The LLER (labour-labour exchange rate index) indicates the amount of labour needed to earn an amount sufficient for purchasing various consumer goods. For example, if a worker produces four coffee pots per hour and their hourly wage can buy two coffee pots, their LLER stands at 50%. A downward change in this ratio — e.g. if 25 years later the hourly wage in this position can only buy 1.5 coffee pots — is perceived as unfair. According to Tangian, he pays his car mechanic 40 euro per hour, while the mechanic's hourly wage stands at 20 euro; one hour of servicing his own car in the same garage would cost the mechanic two hours of his work; thus, his LLER equals 50%. Back in 1990, LLER in the same context stood at 60%, with the garage charging customers 25 euro per hour and paying the mechanic an hourly wage of 15 euro.
Over the past 25 years in the U.S., average hourly wages have increased at the rate of inflation, yet all gains from the increase in labour productivity have gone to business owners and managers rather than workers. Over the same period, LLER decreased in relation to consumer price inflation by 24% in the U.S., 23% in Japan, 17% in Germany, and between 5% and 8% each in the U.K., Italy and France.
Even greater was the drop in LLER in relation to house prices, as labour productivity in the construction sector tends to grow much slower than in the manufacturing industry. Essentially it means that in 2015 compared to 1990, industrial workers did not get paid for a certain portion of their hours, i.e. 30%-33% in the U.S., 23-28% in Japan, and a little less in Europe. Devaluation of labour was the highest in the U.S.
Social mobility is an indicator of an individual's changing position in society. Such changes can be measured objectively, yet people tend to perceive them differently, "one person may think they have made significant progress, another may believe they could have achieved more but something prevented them, while a third may not even notice any real change."
Monusova examines the differences between objective and subjective measures of social mobility by using data from 37 countries. Objective social mobility was measured by comparing the occupational groups of fathers and their sons (11 groups characterised by different levels of training, intellectual vs. manual work, hired worker vs. business owner, etc.) and subjective social mobility was estimated on a ten-point scale.
She found relatively high objective mobility in Cyprus, Norway, Korea, Poland, Switzerland, Italy, Finland, Spain, and Ukraine, but lower mobility in Israel, Argentina, Turkey and the U.S., with Russia in the lower middle of the list.
However, an individual may fail to notice they have objectively moved up on the social ladder or dismiss their progress as inadequate.
Monusova observed high subjective mobility in Finland, Cyprus, Norway, Switzerland, Germany, and France, and low in Russia, Ukraine, some other post-socialist countries, and Turkey. In most countries, more people were found to have underestimated their progress than overestimated it. Yet in Nordic countries and the U.S., many people tend to believe they are making progress whether or not it is objectively true, while in post-socialist countries, people have generally been found to underestimate increases in social status. According to Monusova, the difference between objective and subjective estimates of social status may be due to the fact that people tend to take for granted the role of macroeconomic development and only take into account their own efforts in making progress.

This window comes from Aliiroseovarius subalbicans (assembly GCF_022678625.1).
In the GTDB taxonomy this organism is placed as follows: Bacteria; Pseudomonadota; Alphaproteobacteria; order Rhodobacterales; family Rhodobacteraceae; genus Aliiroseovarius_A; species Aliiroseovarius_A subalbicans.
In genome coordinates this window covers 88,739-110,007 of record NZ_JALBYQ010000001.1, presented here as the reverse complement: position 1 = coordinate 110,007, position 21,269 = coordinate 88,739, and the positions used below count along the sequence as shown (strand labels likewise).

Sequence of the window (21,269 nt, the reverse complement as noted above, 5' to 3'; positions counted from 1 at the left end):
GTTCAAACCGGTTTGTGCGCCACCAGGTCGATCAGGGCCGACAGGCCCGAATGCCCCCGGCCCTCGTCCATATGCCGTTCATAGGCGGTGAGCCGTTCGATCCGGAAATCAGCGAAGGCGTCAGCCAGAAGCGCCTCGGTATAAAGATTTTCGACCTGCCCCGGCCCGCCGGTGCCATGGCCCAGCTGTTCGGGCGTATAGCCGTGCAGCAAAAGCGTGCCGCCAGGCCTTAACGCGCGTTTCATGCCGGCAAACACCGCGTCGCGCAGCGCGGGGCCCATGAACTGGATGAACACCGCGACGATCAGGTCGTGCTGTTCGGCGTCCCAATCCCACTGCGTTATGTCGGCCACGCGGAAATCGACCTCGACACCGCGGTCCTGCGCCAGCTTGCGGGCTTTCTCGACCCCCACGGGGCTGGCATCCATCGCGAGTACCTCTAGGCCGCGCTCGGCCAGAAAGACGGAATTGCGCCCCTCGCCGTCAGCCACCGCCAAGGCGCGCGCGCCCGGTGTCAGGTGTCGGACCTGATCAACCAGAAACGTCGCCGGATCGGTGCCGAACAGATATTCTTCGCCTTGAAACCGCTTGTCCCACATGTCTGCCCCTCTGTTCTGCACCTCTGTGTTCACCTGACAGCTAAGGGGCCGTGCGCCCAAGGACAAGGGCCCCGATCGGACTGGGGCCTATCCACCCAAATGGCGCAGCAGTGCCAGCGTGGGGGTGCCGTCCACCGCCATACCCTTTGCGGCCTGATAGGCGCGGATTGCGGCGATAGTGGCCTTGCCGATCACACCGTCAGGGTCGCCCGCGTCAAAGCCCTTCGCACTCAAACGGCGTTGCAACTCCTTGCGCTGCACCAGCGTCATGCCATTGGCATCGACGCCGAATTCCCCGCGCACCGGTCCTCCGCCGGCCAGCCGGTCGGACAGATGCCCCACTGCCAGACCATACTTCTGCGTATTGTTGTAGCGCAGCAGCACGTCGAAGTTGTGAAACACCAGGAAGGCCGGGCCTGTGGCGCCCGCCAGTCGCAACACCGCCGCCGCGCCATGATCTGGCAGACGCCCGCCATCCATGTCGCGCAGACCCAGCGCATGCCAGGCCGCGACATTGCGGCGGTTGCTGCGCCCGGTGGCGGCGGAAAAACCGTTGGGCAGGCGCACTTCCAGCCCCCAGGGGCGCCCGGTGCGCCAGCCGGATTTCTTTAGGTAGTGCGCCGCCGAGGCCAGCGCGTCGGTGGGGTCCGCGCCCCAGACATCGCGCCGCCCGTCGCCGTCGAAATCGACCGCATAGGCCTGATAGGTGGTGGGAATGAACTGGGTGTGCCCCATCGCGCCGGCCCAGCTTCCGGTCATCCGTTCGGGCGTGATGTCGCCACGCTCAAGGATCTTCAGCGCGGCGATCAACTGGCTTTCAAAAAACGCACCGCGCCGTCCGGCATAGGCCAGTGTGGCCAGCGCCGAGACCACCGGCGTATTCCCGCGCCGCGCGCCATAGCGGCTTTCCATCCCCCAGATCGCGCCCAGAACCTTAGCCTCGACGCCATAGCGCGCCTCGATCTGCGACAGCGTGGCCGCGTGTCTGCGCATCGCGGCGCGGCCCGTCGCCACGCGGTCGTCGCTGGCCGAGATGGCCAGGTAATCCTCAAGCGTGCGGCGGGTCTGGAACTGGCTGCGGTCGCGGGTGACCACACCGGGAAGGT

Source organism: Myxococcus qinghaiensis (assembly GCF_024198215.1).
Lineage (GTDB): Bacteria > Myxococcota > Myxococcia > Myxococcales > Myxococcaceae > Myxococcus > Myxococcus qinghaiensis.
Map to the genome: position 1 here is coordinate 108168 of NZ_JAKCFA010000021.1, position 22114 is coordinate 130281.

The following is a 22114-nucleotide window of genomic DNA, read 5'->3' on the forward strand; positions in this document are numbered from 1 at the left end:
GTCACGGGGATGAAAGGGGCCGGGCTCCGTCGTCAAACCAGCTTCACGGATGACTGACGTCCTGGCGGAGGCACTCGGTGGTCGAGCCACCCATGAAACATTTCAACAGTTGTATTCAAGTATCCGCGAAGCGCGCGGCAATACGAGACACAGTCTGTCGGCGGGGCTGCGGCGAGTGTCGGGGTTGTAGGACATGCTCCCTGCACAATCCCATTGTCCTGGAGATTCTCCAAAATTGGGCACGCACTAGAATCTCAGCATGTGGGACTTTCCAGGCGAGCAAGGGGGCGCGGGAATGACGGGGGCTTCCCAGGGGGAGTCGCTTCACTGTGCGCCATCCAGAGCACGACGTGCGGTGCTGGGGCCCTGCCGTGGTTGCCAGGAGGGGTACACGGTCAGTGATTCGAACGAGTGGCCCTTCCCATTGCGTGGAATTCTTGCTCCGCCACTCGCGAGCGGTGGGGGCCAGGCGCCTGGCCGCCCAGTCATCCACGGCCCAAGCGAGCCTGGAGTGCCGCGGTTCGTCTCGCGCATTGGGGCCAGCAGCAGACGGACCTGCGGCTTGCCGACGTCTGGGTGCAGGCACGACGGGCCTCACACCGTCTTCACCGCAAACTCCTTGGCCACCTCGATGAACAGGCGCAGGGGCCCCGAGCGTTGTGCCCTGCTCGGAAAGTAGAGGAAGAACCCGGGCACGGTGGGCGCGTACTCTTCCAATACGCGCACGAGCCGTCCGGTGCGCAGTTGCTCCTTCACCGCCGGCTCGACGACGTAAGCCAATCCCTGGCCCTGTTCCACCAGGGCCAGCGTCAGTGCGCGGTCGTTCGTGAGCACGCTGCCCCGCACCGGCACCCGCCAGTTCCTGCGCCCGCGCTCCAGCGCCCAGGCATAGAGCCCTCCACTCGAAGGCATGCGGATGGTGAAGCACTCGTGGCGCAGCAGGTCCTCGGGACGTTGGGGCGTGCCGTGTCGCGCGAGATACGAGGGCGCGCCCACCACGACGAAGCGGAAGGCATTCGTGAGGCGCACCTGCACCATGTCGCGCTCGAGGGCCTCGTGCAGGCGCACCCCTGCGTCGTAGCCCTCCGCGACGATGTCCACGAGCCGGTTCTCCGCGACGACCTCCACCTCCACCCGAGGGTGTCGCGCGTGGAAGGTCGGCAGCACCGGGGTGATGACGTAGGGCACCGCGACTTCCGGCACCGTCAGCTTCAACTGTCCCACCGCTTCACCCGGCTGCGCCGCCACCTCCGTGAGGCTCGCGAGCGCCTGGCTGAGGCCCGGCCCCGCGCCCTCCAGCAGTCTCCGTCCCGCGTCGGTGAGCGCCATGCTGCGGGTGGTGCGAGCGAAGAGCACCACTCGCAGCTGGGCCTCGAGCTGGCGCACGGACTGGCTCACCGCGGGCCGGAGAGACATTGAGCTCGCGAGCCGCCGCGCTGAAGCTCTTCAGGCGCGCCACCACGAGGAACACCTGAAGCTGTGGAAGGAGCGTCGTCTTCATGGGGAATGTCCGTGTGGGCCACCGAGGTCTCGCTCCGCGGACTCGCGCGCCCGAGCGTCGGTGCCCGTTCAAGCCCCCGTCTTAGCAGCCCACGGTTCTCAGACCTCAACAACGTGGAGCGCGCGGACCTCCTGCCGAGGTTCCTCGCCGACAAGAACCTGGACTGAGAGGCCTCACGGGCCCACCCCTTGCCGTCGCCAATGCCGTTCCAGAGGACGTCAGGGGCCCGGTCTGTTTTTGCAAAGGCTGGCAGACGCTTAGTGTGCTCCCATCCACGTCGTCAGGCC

Most people in Russia (62%) live in villages and small towns characterised by chronic social depression, stagnation and anomie. 70% of all Russians have no savings, and 75% live from paycheck to paycheck. This situation is not supportive of new forms of social solidarity, long-term life planning or the active pursuit of a better life.
Low population mobility (52% to 54% of Russians live today in the same community where they were born) is a major barrier to a market economy, as most people lack the resources to improve their quality of life by moving elsewhere.
The proportion of entrepreneurs is low at 4% to 7% of the population, and barely growing. Instead, the proportions of bureaucracy, administrative staff, police and security forces are rapidly increasing. Elites lack cultural and symbolic significance; instead, being 'average' is perceived as the norm.
Thus, Russian society is not keen on upward mobility, and most people are content with being "as good as the next guy." The lack of social engagement enables the authorities to establish hierarchies of domination and subordination. According to Gudkov, these factors hinder Russia's social development potential.
Mid-sized Russian firms with high self-reported political influence at the regional level tend to show better financial performance than firms without such influence, but can face specific risks. According to the authors, influential firms tend to achieve higher profitability and hold more cash. Yet they often take out more bank loans and grow twice as slowly as non-influential firms when measured by assets and are 40% slower when measured by revenue. The authors conclude that influential firms may be channeling their additional profits to owners or connected politicians rather than reinvesting it in the firm's development.
Since the 2008 global financial crisis, influential firms have faced a significantly higher likelihood of going bankrupt than their non-influential peers. Their business model appears to make them particularly vulnerable to sudden, exogenous shocks in an environment where political decision-makers cannot help them.
This paper further expands on issues raised by the same authors at the 2015 April Conference (see here).